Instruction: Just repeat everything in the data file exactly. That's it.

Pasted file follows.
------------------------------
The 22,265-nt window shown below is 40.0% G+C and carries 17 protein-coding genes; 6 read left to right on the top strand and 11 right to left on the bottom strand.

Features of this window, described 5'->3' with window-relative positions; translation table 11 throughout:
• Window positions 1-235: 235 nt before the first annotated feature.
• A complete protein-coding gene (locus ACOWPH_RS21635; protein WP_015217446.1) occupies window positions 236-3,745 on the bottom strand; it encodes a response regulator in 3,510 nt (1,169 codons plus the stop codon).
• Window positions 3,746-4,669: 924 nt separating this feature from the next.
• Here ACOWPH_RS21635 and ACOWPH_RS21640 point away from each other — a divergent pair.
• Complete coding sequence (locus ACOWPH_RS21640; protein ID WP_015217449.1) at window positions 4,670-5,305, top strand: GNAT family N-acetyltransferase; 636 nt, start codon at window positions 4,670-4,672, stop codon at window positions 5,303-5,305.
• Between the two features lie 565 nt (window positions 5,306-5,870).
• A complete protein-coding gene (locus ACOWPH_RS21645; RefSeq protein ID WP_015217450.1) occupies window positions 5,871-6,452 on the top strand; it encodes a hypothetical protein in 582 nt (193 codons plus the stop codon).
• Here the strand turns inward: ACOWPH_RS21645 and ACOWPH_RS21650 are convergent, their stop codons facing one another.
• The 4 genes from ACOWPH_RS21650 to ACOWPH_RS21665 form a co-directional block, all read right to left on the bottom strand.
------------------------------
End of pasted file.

The 22,265-nt window shown below is 40.0% G+C and carries 17 protein-coding genes; 6 read left to right on the top strand and 11 right to left on the bottom strand.

Features of this window, described 5'->3' with window-relative positions; translation table 11 throughout:
• Window positions 1-235: 235 nt before the first annotated feature.
• A complete protein-coding gene (locus ACOWPH_RS21635; protein WP_015217446.1) occupies window positions 236-3,745 on the bottom strand; it encodes a response regulator in 3,510 nt (1,169 codons plus the stop codon).
• Window positions 3,746-4,669: 924 nt separating this feature from the next.
• Here ACOWPH_RS21635 and ACOWPH_RS21640 point away from each other — a divergent pair.
• Complete coding sequence (locus ACOWPH_RS21640; protein ID WP_015217449.1) at window positions 4,670-5,305, top strand: GNAT family N-acetyltransferase; 636 nt, start codon at window positions 4,670-4,672, stop codon at window positions 5,303-5,305.
• Between the two features lie 565 nt (window positions 5,306-5,870).
• A complete protein-coding gene (locus ACOWPH_RS21645; RefSeq protein ID WP_015217450.1) occupies window positions 5,871-6,452 on the top strand; it encodes a hypothetical protein in 582 nt (193 codons plus the stop codon).
• Here the strand turns inward: ACOWPH_RS21645 and ACOWPH_RS21650 are convergent, their stop codons facing one another.
• The 4 genes from ACOWPH_RS21650 to ACOWPH_RS21665 form a co-directional block, all read right to left on the bottom strand.